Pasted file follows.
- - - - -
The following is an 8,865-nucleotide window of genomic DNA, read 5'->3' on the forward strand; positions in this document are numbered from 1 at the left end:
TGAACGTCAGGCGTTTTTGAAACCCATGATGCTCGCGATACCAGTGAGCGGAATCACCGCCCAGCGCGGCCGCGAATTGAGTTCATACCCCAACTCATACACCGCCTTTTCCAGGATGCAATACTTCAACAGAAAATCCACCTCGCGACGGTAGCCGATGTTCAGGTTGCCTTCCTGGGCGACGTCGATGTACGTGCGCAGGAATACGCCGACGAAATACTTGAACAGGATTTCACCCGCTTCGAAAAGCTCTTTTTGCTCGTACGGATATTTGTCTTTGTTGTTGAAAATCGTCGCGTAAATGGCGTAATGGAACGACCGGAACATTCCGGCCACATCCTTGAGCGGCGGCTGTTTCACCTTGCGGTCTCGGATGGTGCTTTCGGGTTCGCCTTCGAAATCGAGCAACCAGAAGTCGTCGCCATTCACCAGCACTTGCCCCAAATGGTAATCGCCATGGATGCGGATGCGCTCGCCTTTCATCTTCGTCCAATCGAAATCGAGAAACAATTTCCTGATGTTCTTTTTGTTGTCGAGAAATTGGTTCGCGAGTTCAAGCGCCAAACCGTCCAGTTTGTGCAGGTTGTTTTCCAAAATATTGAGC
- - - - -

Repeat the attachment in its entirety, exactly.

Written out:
The following is an 8,865-nucleotide window of genomic DNA, read 5'->3' on the forward strand; positions in this document are numbered from 1 at the left end:
TGAACGTCAGGCGTTTTTGAAACCCATGATGCTCGCGATACCAGTGAGCGGAATCACCGCCCAGCGCGGCCGCGAATTGAGTTCATACCCCAACTCATACACCGCCTTTTCCAGGATGCAATACTTCAACAGAAAATCCACCTCGCGACGGTAGCCGATGTTCAGGTTGCCTTCCTGGGCGACGTCGATGTACGTGCGCAGGAATACGCCGACGAAATACTTGAACAGGATTTCACCCGCTTCGAAAAGCTCTTTTTGCTCGTACGGATATTTGTCTTTGTTGTTGAAAATCGTCGCGTAAATGGCGTAATGGAACGACCGGAACATTCCGGCCACATCCTTGAGCGGCGGCTGTTTCACCTTGCGGTCTCGGATGGTGCTTTCGGGTTCGCCTTCGAAATCGAGCAACCAGAAGTCGTCGCCATTCACCAGCACTTGCCCCAAATGGTAATCGCCATGGATGCGGATGCGCTCGCCTTTCATCTTCGTCCAATCGAAATCGAGAAACAATTTCCTGATGTTCTTTTTGTTGTCGAGAAATTGGTTCGCGAGTTCAAGCGCCAAACCGTCCAGTTTGTGCAGGTTGTTTTCCAAAATATTGAGC